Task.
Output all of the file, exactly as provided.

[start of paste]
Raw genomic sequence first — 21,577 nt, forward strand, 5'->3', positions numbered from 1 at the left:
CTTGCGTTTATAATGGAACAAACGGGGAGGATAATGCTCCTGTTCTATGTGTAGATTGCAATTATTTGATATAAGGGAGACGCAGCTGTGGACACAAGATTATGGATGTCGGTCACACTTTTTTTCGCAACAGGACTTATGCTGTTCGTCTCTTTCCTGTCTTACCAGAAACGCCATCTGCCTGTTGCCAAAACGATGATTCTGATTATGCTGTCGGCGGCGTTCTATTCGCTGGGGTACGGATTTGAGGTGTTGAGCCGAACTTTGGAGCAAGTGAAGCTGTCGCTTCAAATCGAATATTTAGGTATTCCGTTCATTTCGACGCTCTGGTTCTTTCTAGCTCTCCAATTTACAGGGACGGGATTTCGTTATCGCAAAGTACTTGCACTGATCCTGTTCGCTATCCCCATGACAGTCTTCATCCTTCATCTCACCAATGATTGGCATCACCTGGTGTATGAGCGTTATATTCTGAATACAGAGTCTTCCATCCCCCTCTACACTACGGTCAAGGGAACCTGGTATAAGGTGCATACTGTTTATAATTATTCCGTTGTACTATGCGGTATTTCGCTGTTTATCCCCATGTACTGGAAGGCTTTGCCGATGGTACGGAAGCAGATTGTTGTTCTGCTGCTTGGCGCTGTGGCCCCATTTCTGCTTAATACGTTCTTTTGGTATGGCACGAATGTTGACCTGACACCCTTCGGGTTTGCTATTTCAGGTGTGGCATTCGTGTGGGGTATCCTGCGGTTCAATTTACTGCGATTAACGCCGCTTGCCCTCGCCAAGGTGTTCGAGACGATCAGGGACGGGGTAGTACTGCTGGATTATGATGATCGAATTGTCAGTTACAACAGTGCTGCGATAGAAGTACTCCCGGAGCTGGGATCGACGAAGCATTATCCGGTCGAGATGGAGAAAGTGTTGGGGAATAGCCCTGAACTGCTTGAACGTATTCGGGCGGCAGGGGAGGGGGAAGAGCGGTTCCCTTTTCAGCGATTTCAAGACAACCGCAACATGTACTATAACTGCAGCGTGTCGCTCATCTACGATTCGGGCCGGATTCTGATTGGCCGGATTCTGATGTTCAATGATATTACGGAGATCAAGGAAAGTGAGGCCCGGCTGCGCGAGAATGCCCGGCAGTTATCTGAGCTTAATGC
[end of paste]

Raw genomic sequence first — 21,577 nt, forward strand, 5'->3', positions numbered from 1 at the left:
CTTGCGTTTATAATGGAACAAACGGGGAGGATAATGCTCCTGTTCTATGTGTAGATTGCAATTATTTGATATAAGGGAGACGCAGCTGTGGACACAAGATTATGGATGTCGGTCACACTTTTTTTCGCAACAGGACTTATGCTGTTCGTCTCTTTCCTGTCTTACCAGAAACGCCATCTGCCTGTTGCCAAAACGATGATTCTGATTATGCTGTCGGCGGCGTTCTATTCGCTGGGGTACGGATTTGAGGTGTTGAGCCGAACTTTGGAGCAAGTGAAGCTGTCGCTTCAAATCGAATATTTAGGTATTCCGTTCATTTCGACGCTCTGGTTCTTTCTAGCTCTCCAATTTACAGGGACGGGATTTCGTTATCGCAAAGTACTTGCACTGATCCTGTTCGCTATCCCCATGACAGTCTTCATCCTTCATCTCACCAATGATTGGCATCACCTGGTGTATGAGCGTTATATTCTGAATACAGAGTCTTCCATCCCCCTCTACACTACGGTCAAGGGAACCTGGTATAAGGTGCATACTGTTTATAATTATTCCGTTGTACTATGCGGTATTTCGCTGTTTATCCCCATGTACTGGAAGGCTTTGCCGATGGTACGGAAGCAGATTGTTGTTCTGCTGCTTGGCGCTGTGGCCCCATTTCTGCTTAATACGTTCTTTTGGTATGGCACGAATGTTGACCTGACACCCTTCGGGTTTGCTATTTCAGGTGTGGCATTCGTGTGGGGTATCCTGCGGTTCAATTTACTGCGATTAACGCCGCTTGCCCTCGCCAAGGTGTTCGAGACGATCAGGGACGGGGTAGTACTGCTGGATTATGATGATCGAATTGTCAGTTACAACAGTGCTGCGATAGAAGTACTCCCGGAGCTGGGATCGACGAAGCATTATCCGGTCGAGATGGAGAAAGTGTTGGGGAATAGCCCTGAACTGCTTGAACGTATTCGGGCGGCAGGGGAGGGGGAAGAGCGGTTCCCTTTTCAGCGATTTCAAGACAACCGCAACATGTACTATAACTGCAGCGTGTCGCTCATCTACGATTCGGGCCGGATTCTGATTGGCCGGATTCTGATGTTCAATGATATTACGGAGATCAAGGAAAGTGAGGCCCGGCTGCGCGAGAATGCCCGGCAGTTATCTGAGCTTAATGC